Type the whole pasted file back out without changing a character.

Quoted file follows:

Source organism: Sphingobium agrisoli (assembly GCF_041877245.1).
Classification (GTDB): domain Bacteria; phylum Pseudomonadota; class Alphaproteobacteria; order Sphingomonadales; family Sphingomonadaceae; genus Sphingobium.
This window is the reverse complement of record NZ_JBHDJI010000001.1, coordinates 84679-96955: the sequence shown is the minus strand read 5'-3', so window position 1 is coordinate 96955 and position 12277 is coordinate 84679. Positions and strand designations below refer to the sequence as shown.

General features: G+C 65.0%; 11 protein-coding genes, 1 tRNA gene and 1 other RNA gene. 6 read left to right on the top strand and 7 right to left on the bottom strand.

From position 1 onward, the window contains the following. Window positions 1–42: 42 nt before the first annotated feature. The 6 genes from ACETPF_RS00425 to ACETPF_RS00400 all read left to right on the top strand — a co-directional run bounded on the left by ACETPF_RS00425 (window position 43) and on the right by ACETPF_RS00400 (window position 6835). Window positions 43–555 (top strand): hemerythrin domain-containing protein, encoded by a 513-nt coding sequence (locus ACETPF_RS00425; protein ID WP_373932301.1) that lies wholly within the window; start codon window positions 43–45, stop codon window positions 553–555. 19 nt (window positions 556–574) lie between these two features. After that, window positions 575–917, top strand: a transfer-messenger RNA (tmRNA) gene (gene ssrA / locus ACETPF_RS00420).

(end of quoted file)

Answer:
Source organism: Sphingobium agrisoli (assembly GCF_041877245.1).
Classification (GTDB): domain Bacteria; phylum Pseudomonadota; class Alphaproteobacteria; order Sphingomonadales; family Sphingomonadaceae; genus Sphingobium.
This window is the reverse complement of record NZ_JBHDJI010000001.1, coordinates 84679-96955: the sequence shown is the minus strand read 5'-3', so window position 1 is coordinate 96955 and position 12277 is coordinate 84679. Positions and strand designations below refer to the sequence as shown.

General features: G+C 65.0%; 11 protein-coding genes, 1 tRNA gene and 1 other RNA gene. 6 read left to right on the top strand and 7 right to left on the bottom strand.

From position 1 onward, the window contains the following. Window positions 1–42: 42 nt before the first annotated feature. The 6 genes from ACETPF_RS00425 to ACETPF_RS00400 all read left to right on the top strand — a co-directional run bounded on the left by ACETPF_RS00425 (window position 43) and on the right by ACETPF_RS00400 (window position 6835). Window positions 43–555 (top strand): hemerythrin domain-containing protein, encoded by a 513-nt coding sequence (locus ACETPF_RS00425; protein ID WP_373932301.1) that lies wholly within the window; start codon window positions 43–45, stop codon window positions 553–555. 19 nt (window positions 556–574) lie between these two features. After that, window positions 575–917, top strand: a transfer-messenger RNA (tmRNA) gene (gene ssrA / locus ACETPF_RS00420).